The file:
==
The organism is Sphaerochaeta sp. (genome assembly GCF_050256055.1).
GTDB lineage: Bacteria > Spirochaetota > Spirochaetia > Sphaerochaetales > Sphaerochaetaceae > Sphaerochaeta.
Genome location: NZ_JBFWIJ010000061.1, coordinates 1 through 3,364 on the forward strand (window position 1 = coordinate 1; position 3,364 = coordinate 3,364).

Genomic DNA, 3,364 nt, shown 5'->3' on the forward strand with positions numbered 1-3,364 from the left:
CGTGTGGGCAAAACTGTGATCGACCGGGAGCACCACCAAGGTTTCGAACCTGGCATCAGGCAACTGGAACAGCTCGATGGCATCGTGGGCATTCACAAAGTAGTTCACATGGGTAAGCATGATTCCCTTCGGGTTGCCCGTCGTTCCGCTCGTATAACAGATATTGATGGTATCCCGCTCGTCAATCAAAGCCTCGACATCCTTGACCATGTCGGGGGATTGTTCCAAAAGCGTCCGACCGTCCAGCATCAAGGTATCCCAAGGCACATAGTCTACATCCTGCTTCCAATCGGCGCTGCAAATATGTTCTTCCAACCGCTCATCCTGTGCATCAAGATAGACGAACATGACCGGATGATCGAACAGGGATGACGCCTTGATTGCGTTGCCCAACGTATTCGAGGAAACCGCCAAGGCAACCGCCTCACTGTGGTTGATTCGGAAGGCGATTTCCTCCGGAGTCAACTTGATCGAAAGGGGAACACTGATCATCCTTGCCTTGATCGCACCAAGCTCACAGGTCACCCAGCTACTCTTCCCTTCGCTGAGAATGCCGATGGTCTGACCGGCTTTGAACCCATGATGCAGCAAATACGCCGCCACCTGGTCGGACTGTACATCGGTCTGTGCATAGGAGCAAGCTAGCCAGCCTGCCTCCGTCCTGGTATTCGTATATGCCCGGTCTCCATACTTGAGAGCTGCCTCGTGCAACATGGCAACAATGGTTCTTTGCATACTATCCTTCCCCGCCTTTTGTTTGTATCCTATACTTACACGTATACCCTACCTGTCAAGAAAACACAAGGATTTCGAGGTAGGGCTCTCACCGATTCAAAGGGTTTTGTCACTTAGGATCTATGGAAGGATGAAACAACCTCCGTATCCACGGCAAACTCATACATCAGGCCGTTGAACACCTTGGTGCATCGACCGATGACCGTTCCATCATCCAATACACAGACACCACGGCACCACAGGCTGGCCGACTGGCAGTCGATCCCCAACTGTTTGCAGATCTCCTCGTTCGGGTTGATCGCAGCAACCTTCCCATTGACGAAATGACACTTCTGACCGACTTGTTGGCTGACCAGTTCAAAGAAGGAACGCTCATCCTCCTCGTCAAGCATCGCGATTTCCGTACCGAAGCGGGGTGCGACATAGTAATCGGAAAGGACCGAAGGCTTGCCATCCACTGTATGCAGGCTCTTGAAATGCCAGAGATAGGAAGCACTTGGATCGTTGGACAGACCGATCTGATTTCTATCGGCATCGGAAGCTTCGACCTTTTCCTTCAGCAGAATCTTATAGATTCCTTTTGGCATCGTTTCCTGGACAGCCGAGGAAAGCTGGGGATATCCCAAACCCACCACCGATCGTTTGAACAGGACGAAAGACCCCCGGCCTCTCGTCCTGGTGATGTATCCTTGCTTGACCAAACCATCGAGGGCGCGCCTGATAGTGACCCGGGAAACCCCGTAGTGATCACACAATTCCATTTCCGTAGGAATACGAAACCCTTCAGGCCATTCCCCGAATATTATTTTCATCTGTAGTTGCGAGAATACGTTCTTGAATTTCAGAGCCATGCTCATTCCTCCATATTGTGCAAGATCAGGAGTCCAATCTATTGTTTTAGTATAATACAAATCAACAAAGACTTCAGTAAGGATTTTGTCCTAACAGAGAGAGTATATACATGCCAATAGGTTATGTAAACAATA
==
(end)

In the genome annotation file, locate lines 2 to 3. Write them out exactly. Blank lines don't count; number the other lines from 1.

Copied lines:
GTDB lineage: Bacteria > Spirochaetota > Spirochaetia > Sphaerochaetales > Sphaerochaetaceae > Sphaerochaeta.
Genome location: NZ_JBFWIJ010000061.1, coordinates 1 through 3,364 on the forward strand (window position 1 = coordinate 1; position 3,364 = coordinate 3,364).